Friday, March 16, 2007

Experimental Iron Smelting Disk Released

Experimental Iron Smelting from the Viking Age (CD-ROM)
ISBN 978-0-9783284-3-6

Official release - March 15, 2007

This disk is the revision of the earlier 'Iron Smelting in the Viking Age' (released in 2004). The new disk contains the information on the experimental smelts up to November 2006. This represents a substantial increase, with as many smelts undertaken in 2006 alone as in
all the years previous. The collection now details over 22 smelts, as
well as new supporting materials. An important contribution is the full
content of the Dark Ages Re-creation Company web site documentation
designed and largely written and photographed by Neil Peterson. This
section makes up a mere fifth of the new total, which combined amounts
to roughly 660 megabytes of data! There are now almost 2000 images, most
as large detailed 16 x 20 size. Each smelting experiment also includes
the data detailing the smelt sequence, plus field drawings of the
smelter set up.

The disk also includes an overview of the three Early Iron
Symposiums to date (2004 - 2006). In keeping with my involvement with
Early Iron, the disk includes detailed instructions on the construction
and firing for two simple test smelters. The 'Econo Norse' smelter was
developed by DARC, and instructions for using the 'Flue Tyle' smelter
have been provided by Skip Williams.

Although the experiments are not generally formatted with
conclusions, there are comments accompanying the most of the
photographs. Of interest to more academic researchers may be 'Adventures
in Early Iron Production' a formal paper I presented at the 'Friends of
the Medieval Studies Society of the Royal Ontario Museum' 1st Annual
Symposium in March 2006.

Much has been learned. On a good day, it now is most likely that
when the furnace is opened at the end of the smelt there will be a
workable iron bloom resting down inside. Much valuable experience has
been gained towards developing a predictable sequence for a successful
smelt. An understanding is being learned of just what sights and sounds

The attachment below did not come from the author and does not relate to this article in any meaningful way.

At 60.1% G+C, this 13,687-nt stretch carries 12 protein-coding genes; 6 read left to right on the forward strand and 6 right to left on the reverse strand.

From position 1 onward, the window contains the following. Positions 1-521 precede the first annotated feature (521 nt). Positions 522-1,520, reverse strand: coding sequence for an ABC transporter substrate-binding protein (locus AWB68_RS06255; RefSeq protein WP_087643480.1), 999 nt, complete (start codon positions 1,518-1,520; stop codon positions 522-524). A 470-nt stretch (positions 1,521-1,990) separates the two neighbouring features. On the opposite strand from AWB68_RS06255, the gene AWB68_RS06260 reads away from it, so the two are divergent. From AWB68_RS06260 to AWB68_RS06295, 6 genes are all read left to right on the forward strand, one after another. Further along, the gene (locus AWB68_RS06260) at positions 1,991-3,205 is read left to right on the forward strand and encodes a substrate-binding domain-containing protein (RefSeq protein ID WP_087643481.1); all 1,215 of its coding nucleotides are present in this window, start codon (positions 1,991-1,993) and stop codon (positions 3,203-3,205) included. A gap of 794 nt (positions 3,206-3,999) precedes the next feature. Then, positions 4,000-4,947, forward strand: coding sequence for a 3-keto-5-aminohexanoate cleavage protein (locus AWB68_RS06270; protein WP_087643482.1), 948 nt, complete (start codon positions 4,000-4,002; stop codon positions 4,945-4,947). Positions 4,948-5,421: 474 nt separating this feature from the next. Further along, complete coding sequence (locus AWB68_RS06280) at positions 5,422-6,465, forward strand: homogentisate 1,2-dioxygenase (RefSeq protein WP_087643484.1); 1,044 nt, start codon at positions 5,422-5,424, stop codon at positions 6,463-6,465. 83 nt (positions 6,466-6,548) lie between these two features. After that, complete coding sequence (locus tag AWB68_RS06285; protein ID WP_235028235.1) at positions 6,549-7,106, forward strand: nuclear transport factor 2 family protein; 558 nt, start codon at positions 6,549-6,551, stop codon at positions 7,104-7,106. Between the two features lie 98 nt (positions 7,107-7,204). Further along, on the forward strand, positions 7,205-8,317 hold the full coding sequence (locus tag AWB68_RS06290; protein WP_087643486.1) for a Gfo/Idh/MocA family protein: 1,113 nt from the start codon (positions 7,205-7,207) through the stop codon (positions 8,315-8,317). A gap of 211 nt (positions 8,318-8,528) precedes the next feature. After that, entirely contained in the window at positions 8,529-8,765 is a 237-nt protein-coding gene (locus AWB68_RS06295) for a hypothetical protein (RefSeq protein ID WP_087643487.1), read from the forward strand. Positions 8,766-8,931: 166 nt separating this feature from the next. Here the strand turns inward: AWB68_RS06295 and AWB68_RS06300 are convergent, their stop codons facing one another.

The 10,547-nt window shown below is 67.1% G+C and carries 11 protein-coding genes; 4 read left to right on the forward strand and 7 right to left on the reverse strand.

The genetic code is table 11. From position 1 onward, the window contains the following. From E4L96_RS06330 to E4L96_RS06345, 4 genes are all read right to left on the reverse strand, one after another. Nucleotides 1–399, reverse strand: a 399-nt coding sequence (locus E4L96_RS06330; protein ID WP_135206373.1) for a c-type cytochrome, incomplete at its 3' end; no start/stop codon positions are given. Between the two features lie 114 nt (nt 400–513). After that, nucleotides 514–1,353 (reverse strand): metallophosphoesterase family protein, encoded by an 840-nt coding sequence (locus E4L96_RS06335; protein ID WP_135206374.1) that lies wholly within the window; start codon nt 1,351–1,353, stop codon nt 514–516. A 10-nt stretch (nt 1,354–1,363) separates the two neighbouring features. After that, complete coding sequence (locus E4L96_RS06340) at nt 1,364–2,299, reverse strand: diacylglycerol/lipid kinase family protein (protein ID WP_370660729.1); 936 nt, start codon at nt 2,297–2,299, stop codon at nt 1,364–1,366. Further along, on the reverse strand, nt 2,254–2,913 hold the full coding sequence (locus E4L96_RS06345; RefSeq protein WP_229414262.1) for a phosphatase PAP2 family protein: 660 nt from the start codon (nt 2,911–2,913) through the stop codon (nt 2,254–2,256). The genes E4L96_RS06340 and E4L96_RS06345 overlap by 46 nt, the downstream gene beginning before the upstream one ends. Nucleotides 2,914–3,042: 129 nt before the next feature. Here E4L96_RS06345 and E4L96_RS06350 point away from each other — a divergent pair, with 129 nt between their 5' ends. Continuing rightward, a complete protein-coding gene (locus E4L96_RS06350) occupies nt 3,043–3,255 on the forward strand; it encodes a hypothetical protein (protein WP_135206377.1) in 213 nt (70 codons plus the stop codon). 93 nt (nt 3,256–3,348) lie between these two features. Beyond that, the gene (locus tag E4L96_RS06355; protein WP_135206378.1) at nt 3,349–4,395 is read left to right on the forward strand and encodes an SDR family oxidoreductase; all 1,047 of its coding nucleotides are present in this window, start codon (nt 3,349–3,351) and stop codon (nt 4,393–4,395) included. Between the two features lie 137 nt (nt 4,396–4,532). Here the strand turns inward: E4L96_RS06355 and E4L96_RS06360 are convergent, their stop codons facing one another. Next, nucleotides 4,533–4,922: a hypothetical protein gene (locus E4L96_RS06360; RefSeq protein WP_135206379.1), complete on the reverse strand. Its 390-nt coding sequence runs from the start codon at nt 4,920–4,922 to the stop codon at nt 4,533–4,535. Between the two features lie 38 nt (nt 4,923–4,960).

are significant, of which elements may help or hinder the outcome. The
series has stepped back from the first stumbling attempts, with more
dependable modern equipment replacing largely speculative historic
re-creations. Now that iron can be produced with reasonable certainty,
the next challenge will be to slowly replace all the modern tools with
their historic counterparts. The adventure continues!

The creative advice and shared experience of a number of
individuals have helped me gain a better understanding of turning 'dirt
into metal'. I have done my best to credit those ideas and inspirations
contributed by others - the disk contains a detailed set of
acknowledgments. Certainly my own understanding would have remained
limited without the guidance and friendship of Lee Sauder, Skip Williams
and Mike McCarthy. The sequence of experiments would have simply been
impossible without the team spirit and physical efforts of the other
members of DARC. Especially this applies to the core smelt team of Neil
Peterson, Dave Cox and Kevin Jarbeau, who also feature so prominently in
the images.


No comments:


February 15 - May 15, 2012 : Supported by a Crafts Projects - Creation and Development Grant

COPYRIGHT NOTICE - All posted text and images @ Darrell Markewitz.
No duplication, in whole or in part, is permitted without the author's expressed written permission.
For a detailed copyright statement : go HERE